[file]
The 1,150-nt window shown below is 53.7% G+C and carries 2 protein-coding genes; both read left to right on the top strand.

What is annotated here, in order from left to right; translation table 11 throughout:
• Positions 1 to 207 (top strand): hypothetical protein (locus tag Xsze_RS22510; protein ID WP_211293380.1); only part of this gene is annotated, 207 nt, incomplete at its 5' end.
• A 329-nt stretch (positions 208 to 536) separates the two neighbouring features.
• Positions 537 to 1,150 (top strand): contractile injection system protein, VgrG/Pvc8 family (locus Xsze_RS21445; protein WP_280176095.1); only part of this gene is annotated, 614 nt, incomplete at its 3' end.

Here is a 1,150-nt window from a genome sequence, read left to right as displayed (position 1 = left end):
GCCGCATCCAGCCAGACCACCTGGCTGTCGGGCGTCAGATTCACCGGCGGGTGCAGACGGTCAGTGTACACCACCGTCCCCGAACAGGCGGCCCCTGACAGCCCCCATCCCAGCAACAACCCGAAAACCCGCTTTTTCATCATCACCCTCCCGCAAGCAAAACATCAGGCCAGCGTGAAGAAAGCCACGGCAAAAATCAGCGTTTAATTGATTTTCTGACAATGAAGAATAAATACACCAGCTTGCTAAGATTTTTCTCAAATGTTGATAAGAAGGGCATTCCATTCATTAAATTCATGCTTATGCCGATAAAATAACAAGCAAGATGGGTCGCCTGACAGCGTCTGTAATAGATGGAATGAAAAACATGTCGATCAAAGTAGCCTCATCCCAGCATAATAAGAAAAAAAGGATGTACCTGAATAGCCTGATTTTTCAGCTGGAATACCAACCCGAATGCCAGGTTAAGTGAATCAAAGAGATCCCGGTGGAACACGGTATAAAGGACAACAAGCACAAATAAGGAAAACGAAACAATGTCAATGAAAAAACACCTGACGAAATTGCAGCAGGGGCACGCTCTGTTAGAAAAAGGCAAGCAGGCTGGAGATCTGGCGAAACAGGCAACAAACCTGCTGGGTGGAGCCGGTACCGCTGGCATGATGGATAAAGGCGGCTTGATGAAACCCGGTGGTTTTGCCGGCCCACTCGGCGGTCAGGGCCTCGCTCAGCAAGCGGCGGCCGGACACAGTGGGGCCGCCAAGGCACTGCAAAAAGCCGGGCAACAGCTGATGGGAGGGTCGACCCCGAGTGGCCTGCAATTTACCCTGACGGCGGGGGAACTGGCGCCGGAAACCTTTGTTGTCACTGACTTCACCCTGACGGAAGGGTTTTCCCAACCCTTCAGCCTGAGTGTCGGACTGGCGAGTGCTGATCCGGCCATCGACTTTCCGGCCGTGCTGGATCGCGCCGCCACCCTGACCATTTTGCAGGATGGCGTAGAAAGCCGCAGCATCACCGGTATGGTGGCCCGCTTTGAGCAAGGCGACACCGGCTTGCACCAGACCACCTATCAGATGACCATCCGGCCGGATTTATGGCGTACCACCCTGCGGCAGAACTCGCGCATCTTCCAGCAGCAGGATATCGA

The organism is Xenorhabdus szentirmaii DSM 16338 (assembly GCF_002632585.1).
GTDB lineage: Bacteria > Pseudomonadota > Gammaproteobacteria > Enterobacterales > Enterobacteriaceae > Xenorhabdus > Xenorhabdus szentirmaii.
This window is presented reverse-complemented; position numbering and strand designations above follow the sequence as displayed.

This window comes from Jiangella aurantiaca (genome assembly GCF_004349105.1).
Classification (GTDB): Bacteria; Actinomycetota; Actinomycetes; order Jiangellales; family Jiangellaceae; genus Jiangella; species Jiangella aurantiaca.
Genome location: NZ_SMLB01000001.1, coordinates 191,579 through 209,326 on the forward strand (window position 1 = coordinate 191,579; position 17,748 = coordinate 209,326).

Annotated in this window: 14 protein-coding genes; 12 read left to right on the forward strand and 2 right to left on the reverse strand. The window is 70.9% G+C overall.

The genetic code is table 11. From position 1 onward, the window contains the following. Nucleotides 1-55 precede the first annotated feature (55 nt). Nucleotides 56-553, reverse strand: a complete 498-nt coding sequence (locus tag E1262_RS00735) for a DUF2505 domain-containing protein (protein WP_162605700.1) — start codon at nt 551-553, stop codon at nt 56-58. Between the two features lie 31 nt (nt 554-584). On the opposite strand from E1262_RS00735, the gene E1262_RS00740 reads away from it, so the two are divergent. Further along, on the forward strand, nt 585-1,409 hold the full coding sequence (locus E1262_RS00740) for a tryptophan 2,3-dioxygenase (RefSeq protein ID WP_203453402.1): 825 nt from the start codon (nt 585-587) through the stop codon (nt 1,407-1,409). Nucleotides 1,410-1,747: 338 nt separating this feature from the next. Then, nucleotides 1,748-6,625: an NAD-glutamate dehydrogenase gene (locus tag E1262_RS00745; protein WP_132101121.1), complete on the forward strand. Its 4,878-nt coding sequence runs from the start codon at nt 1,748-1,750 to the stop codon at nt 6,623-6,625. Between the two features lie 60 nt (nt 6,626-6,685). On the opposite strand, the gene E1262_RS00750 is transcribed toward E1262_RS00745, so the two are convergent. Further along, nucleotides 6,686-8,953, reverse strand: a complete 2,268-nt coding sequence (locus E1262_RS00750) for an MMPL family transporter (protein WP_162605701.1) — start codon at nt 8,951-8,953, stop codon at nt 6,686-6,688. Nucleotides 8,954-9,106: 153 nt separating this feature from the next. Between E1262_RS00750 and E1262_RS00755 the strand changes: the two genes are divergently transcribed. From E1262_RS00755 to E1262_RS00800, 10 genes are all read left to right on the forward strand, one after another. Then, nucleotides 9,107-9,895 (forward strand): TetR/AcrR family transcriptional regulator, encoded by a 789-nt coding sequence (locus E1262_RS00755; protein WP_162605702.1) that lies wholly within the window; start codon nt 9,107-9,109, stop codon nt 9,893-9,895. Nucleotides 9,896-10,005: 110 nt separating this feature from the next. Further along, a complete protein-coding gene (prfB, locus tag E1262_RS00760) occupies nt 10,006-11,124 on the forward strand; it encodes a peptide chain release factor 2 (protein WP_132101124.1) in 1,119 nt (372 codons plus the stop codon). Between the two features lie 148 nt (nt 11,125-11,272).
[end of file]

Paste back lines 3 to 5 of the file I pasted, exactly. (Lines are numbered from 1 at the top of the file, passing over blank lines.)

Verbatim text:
• Positions 1 to 207 (top strand): hypothetical protein (locus tag Xsze_RS22510; protein ID WP_211293380.1); only part of this gene is annotated, 207 nt, incomplete at its 5' end.
• A 329-nt stretch (positions 208 to 536) separates the two neighbouring features.
• Positions 537 to 1,150 (top strand): contractile injection system protein, VgrG/Pvc8 family (locus Xsze_RS21445; protein WP_280176095.1); only part of this gene is annotated, 614 nt, incomplete at its 3' end.